Hi and welcome back to the second video in this lesson series on how to draw perspective.

Just in case you missed the previous lesson, be sure to click the link below to watch it now:

Perspective Lesson 1 – Introduction To Perspective Drawing

So in today’s lesson, we are going to break down all the basic component of a perspective drawing so you can have a really comprehensive view of the whole picture and really know how everything fits together.

Cone of vision and picture plane example

So here are all the elements of a perspective drawing that you need to know about:

(Note: Below are a brief summary of the definitions of all the perspective elements. For a more detail explanation, please refer to the video above.)

The Observer

Every perspective drawing or picture is seen from the point of view of the observer. The observer is like the main character and we are essentially see the scene through his/her eyes.

The Cone of Vision

The cone of vision is defined as the scope of what the observer can see clearly when looking into a scene.

The cone of vision is important because it determines what is going to be in our perspective drawing.

The Eye Level / Horizon Line

The eye level is quite simply the height of the observer’s eyes from the ground. If the observer’s eyes are 6 feet off the ground, then the eye level will be at 6 feet.

The eye level is also one and the same as the horizon line in a perspective drawing.

Some artist like the define the horizon line as the line where the sky meets the ground. This is a true and useful definition for outdoor landscape drawings where that line is clearly visible.

But it is not a useful definition for scenes indoor where the sky and the ground are covered up.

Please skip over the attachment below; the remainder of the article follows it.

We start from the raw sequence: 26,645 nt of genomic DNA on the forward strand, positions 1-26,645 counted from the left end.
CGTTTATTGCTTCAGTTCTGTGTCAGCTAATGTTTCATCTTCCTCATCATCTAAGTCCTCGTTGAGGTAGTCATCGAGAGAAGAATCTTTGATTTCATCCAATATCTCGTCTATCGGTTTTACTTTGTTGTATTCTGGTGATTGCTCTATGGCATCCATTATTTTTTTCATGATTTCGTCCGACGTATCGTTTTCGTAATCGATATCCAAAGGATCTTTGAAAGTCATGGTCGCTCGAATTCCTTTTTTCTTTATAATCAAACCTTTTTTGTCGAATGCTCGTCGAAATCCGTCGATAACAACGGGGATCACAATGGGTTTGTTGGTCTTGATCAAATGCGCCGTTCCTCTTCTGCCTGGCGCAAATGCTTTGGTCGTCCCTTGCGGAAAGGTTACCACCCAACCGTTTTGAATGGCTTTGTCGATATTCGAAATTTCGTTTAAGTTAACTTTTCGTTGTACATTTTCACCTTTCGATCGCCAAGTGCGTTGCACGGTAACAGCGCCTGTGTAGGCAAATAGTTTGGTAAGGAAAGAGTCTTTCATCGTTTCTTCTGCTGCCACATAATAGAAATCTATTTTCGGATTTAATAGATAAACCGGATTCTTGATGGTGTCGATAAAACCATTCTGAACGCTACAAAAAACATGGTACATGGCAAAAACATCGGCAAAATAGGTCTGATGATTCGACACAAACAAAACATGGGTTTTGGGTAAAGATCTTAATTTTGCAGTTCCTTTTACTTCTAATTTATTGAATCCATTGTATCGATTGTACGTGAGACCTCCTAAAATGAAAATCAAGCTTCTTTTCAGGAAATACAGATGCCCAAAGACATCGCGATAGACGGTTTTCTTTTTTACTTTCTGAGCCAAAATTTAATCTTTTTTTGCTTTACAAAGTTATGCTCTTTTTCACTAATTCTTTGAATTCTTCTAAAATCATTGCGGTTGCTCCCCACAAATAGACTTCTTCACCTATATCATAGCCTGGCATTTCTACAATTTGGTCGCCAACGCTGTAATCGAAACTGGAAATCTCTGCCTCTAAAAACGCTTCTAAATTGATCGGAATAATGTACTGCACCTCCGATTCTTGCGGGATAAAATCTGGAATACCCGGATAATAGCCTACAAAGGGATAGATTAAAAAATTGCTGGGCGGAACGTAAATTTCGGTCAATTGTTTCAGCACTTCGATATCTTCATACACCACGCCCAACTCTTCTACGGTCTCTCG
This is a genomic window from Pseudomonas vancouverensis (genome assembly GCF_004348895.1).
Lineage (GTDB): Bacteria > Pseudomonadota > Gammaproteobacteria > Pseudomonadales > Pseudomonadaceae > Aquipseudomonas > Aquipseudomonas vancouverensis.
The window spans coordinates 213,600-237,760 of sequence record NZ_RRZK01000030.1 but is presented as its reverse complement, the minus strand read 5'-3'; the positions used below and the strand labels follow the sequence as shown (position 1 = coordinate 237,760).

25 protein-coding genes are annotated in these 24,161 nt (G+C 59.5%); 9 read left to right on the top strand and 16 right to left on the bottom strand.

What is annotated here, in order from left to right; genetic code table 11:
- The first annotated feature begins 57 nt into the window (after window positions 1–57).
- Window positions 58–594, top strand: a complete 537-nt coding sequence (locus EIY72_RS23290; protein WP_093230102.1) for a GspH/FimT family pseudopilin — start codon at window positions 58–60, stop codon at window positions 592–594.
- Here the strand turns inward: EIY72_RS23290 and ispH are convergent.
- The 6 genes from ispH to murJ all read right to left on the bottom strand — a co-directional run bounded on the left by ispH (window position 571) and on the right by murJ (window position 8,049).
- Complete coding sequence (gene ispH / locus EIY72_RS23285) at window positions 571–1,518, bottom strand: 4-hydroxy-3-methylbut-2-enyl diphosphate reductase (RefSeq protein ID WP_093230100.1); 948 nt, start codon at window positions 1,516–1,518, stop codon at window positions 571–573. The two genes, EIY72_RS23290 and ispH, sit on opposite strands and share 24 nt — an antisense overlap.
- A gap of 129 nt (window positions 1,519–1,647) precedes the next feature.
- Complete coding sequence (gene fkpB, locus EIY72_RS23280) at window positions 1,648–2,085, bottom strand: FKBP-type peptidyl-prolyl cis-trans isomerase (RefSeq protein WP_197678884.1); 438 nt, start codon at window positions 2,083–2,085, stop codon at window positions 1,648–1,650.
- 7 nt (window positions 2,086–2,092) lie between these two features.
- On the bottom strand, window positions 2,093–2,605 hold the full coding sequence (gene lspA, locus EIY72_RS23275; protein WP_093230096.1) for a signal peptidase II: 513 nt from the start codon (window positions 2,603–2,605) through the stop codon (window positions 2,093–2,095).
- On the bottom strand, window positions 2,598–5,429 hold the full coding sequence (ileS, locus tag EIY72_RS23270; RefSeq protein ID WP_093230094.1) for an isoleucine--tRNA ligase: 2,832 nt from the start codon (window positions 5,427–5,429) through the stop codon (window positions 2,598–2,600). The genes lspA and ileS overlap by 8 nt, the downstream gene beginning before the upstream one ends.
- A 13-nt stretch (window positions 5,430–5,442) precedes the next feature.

Therefore, it is much better to remember that the horizon line is always the same as the eye level of the observer.

The Picture Plane

The picture plane can be though of as your drawing paper itself. It takes in all the 3D images in the scene and transform it into a 2D drawing.

Vanishing Points

Vanishing points are created because of the fact that as things move further away from our eyes, they appear smaller.

Therefore, in a perspective drawing, as things recede away from the observer, they get smaller and smaller until they appear to disappear (or vanish) into a vanishing point.

Vanishing points are a huge component of perspective drawing because they help artist to determine how to draw all the straight lines in the drawing.

We will talk more about vanishing points in future lessons.

So that’s basically all the elements of a perspective drawing. I hope that wasn’t to confusion.

In tomorrow’s video, we are going to dive into the different types of perspective and I’ll explain just how one point perspective works.

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So that’s it for today’s perspective lesson.

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Thank you for visiting and I’ll see you tomorrow!